Border Epidemic

As narco-on-narco crimes escalate, police ask: Who's next?

     Inside an Arizona tire shop, Phoenix cops, the robbery unit and others walked around, jotting down what they saw; Body armor, radios, shotgun shells, every type of shell in fact: 9mm, .45's, 30-06, 7.62's and banana clips.

     The primitive battering ram caught everyone's attention, constructed of little more than a fence post packed with concrete; such a tool is likely used in home invasion robberies or kidnappings.

     The tire shop owner, Manuel Torres, was picked up along with six other people that day, Mexican nationals, most in the country illegally and most hailing from Tijuana on the West Coast and the Mexican northwestern states of Sonora and Sinaloa: places embroiled in a cartel war that's killed more than 7,000 people over the past two years.

     Cops entered Torres' apartment, finding night vision, frag grenades, tac lights, bags of ammunition, rifle scopes, video equipment and cameras hooked up to a live feed monitoring the front and back of his home.

     "He was making money from every type of border crime," says Phoenix Robbery Unit Lt. Lauri Burgett.

     Those crimes included housing smuggled illegal migrants in the tire shop, home invasions and ripping off drug traffickers.

The Mexican drug war

     The Sinaloans, the powerful cartel that fuels much of the United States' drug habits, have been embroiled in a drug war against smaller, rival cartels that's threatened to destabilize Mexico.

     Headed by Joaquín "Shorty" Guzmán, the Sinaloans waged war on at least three different fronts over the past year, from Ciudad Juárez (across from El Paso), to Nogales (two hours south of Phoenix), to the Sinaloan capital city of Culiacán on the steamy Pacific coast.

     Hundreds of police officers have been murdered, many involved in the drug trade, but also those who've battled against it. Mexican Army soldiers have been decapitated, the highest echelons of Mexico City's law enforcement compromised with suitcase payments of nearly a half million dollars a month. The Sinaloans, a syndicate of three separate drug cartels, have established themselves as the largest cocaine broker and producer of methamphetamine and marijuana in the Western Hemisphere. The cartel and its rivals have decimated border cities from the Pacific to the Mexican Gulf. Entire towns in the mountains of Sinaloa have cleared out, fleeing the violence like war refugees. Narcos with M-79 grenade launchers and 50-caliber rifles engage in the streets and entire border economies, which are heavily reliant on tourism, have been decimated as the violence spreads.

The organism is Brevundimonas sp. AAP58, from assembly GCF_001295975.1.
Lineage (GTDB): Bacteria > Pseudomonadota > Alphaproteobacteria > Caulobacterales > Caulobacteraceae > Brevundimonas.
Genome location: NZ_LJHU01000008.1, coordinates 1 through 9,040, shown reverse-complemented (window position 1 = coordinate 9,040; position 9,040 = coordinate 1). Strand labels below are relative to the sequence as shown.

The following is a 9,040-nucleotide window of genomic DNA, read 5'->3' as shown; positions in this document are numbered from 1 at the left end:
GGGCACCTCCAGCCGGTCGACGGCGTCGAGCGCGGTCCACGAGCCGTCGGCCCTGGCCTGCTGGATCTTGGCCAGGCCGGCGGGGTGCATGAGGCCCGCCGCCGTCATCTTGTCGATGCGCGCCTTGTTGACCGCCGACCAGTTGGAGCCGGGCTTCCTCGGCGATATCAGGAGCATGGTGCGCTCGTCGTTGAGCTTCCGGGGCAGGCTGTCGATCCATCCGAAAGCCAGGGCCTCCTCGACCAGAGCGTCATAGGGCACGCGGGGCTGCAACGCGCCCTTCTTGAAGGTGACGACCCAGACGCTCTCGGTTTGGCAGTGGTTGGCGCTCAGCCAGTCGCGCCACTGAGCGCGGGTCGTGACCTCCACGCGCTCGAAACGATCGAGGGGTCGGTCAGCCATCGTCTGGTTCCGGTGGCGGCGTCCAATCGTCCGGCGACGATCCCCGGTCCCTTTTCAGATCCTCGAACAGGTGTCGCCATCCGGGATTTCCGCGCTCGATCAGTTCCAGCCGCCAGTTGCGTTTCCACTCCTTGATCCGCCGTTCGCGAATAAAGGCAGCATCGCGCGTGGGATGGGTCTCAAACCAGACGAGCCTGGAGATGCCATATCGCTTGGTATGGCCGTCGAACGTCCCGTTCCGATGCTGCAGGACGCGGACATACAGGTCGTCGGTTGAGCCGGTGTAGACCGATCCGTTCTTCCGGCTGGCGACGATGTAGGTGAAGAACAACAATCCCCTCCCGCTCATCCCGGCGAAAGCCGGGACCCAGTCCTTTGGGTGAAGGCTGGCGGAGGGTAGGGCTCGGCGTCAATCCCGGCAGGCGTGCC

The border has always been a violent, collisional line reliant on illicit trade and murder. Perhaps optimistically, some say Mexican president Felipe Calderón has pushed the narco-traffickers so hard that they've turned on each other like starved rats. Others say this drug war is a re-accommodation of power, one that takes place about every decade and on which the government's efforts have had little effect. The United States points to narcotic street prices, saying they have gone up over the past year, as an indication that narco-traffickers are suffering from a supply problem.

     The Phoenix robbery unit detectives only look at a reporter quizzically when the question is raised. A narcotics detective in San Diego simply laughs. The men and women encountering drugs and border crime day to day don't agree that narco-traffickers' supplies are limited.

The corridor of trafficking

     Phoenix, a massive city the size of Connecticut and inhabited by 1.5 million people, sits about 100 miles north of the Mexican border. The capital of Arizona has long acted as a hub for drug trafficking and migrant smuggling into the United States. This state acts as the corridor for the majority of both, according to the Department of Homeland Security.

     In the past two years, Phoenix has gained another title: the city now leads the nation in kidnappings and home invasions.

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